Verse 11-“Thus I considered all my activities which my hands had done and the labor which I had exerted, and behold all was vanity and striving after wind and there was no profit under the sun.”
I would take that to be a “no”. After getting all those things for himself-vanity and he had no profit. What a letdown! We expect more from our toys than that, don’t we? Shame on those toys!
Verses 12-17 are poetic in nature as he describes weighing fun with wisdom. In verse 12, he asks about the man who will come after him. He will probably not be satisfied with what the wise man did and will want to do it himself. You don’t want the hand-me-down, you want the new thing.
In verse 14, he compares the fool and the wise man with light and darkness. If you walk around in the dark, you can’t see what you are doing and you end up doing dumb things, like running into the wall or knocking over a lamp, when you could just turn on the light. At the end, however, they will meet the same fate-no matter what they do in this life.
In verse 15, he asks himself why he has been wise because what’s the point if he is just going to die. In verse 17, he hates life because his work was grievous and everything was vain. Have you ever felt that way?
In verses 18-21, he basically says that life is not fair and he was in despair. He mentions the man who will come after him-will he be wise or foolish? Will he take care of what the wise man acquired? The wise man will have no control over his things after he is dead and it is not fair to have to hand over your things that you worked for to someone else. Sometimes I wonder who lives in my grandparents’ house and if they take care of it? My grandparents worked hard to build the house and took care of it for 50 years. It is only fair for the next person to take just as good care of it. It seems like people don’t take as good of care of things handed down to them, as opposed to working for it themselves.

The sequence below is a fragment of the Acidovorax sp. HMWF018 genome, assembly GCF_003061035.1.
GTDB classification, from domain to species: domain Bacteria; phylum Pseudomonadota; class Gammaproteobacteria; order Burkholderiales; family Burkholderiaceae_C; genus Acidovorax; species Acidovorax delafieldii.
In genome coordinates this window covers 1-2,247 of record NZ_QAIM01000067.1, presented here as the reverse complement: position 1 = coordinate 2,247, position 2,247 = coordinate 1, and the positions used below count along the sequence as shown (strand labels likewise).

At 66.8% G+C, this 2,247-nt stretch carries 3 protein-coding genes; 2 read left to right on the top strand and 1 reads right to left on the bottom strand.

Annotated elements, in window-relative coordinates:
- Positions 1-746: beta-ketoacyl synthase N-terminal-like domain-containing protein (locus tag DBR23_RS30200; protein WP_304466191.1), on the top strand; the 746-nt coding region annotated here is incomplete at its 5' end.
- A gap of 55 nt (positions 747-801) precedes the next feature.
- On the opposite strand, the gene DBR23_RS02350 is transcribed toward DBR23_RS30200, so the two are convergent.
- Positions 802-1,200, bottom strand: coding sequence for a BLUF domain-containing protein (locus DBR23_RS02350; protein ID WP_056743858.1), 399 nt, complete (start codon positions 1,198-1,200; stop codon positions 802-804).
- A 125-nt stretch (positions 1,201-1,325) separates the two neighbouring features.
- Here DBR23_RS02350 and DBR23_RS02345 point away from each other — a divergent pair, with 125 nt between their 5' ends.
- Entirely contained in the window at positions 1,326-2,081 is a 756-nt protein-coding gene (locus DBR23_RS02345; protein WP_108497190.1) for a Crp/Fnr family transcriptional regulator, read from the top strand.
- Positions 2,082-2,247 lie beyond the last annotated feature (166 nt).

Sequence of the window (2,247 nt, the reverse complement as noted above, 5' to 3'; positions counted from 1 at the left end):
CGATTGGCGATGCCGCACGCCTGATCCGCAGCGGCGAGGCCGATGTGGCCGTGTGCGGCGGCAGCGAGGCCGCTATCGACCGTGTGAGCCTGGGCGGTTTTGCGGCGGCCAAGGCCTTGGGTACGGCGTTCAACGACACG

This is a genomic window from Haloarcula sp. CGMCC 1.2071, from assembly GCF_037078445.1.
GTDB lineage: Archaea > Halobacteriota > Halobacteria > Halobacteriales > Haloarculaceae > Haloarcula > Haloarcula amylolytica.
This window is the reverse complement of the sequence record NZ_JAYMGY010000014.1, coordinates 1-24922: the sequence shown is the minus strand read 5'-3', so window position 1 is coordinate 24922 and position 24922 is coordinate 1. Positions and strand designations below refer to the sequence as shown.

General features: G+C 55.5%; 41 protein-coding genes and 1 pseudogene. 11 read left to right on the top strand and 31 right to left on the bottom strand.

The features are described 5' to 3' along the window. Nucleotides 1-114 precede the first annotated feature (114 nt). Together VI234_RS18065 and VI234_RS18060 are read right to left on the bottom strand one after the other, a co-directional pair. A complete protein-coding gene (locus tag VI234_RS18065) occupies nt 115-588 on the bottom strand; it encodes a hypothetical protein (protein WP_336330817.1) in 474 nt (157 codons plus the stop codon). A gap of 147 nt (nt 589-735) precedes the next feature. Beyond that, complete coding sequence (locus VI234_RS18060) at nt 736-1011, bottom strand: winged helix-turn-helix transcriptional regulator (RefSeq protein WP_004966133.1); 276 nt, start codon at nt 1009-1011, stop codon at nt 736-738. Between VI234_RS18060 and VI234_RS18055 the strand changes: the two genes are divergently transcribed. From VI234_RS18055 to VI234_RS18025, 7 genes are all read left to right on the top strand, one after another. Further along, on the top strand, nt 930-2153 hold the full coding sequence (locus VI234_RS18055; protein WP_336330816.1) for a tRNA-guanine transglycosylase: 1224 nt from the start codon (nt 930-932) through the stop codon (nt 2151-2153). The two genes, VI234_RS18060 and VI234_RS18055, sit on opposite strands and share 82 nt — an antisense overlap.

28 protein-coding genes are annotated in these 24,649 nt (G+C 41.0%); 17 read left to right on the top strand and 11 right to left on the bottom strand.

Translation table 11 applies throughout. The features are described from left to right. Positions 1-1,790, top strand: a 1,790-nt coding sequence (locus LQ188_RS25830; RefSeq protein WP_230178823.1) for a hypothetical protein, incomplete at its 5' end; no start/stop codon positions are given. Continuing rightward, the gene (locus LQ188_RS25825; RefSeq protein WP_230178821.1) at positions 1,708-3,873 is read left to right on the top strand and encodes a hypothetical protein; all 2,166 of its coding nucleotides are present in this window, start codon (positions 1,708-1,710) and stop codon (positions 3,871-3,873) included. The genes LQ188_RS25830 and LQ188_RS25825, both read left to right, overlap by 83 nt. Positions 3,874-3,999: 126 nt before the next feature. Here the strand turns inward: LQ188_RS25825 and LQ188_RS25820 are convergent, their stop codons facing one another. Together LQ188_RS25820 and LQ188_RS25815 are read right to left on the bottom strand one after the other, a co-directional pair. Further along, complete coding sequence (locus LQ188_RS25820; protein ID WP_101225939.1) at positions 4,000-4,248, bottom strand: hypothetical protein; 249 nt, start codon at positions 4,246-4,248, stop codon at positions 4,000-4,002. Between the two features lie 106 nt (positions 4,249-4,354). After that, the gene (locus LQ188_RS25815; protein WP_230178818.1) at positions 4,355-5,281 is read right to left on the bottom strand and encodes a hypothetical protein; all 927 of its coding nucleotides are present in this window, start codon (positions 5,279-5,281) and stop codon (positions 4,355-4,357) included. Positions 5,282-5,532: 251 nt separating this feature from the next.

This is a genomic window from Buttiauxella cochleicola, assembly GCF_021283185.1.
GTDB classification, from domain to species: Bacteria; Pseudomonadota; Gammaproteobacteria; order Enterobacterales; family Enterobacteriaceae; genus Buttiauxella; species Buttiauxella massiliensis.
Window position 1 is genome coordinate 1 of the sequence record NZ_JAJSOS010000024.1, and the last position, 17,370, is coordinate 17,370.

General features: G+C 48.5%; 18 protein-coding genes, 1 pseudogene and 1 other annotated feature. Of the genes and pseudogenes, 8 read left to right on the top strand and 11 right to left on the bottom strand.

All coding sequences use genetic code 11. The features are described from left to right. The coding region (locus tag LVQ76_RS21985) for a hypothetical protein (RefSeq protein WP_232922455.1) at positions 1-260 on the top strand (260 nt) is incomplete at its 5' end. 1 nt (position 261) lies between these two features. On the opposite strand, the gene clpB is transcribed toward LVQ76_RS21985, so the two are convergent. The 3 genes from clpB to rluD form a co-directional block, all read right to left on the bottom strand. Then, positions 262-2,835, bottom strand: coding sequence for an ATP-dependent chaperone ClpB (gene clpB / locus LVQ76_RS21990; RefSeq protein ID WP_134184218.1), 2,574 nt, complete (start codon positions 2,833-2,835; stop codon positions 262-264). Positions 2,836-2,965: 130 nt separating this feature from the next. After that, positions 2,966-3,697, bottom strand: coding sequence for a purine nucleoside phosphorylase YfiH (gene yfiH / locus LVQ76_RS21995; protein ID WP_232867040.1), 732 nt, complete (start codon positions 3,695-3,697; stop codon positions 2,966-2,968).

Verse 22-He repeats his question of the vanity of life.
Verse 23-“Because all his days his task is painful and grievous; even at night his mind does not rest. This too is vanity.”
Have you ever lain awake, thinking about some project?
Verses 24-26-the wise man says that we should live our life and appreciate what we have because everything we have is a gift from God. He says if you don’t have God in your life, you can’t be happy. Think of all the celebrities who had it all and ended up committing suicide because their life was empty without God. So true. What is it worth without Him?


Ecclesiastes: Chapter 1

Hey, y’all! If you read my last two posts on Ecclesiastes, we were reviewing the overview of the book and possible author. The overall message of the book: Life stinks…and then you die. The wise man looks at life and finds it vain.
And now, it’s time to take a close look at the first chapter. If you have a Bible, grab it and read along, since I may not list every verse. Besides, the more you study using your Bible, the more comfortable you will become opening it up and the more familiar you will be with your own Bible. Ecclesiastes can be found about halfway through the Bible, after Psalms and Proverbs, in the Poetry section of the Old Testament and yes, it is a book of poetry. The author uses poetic language to discuss what he has observed about life.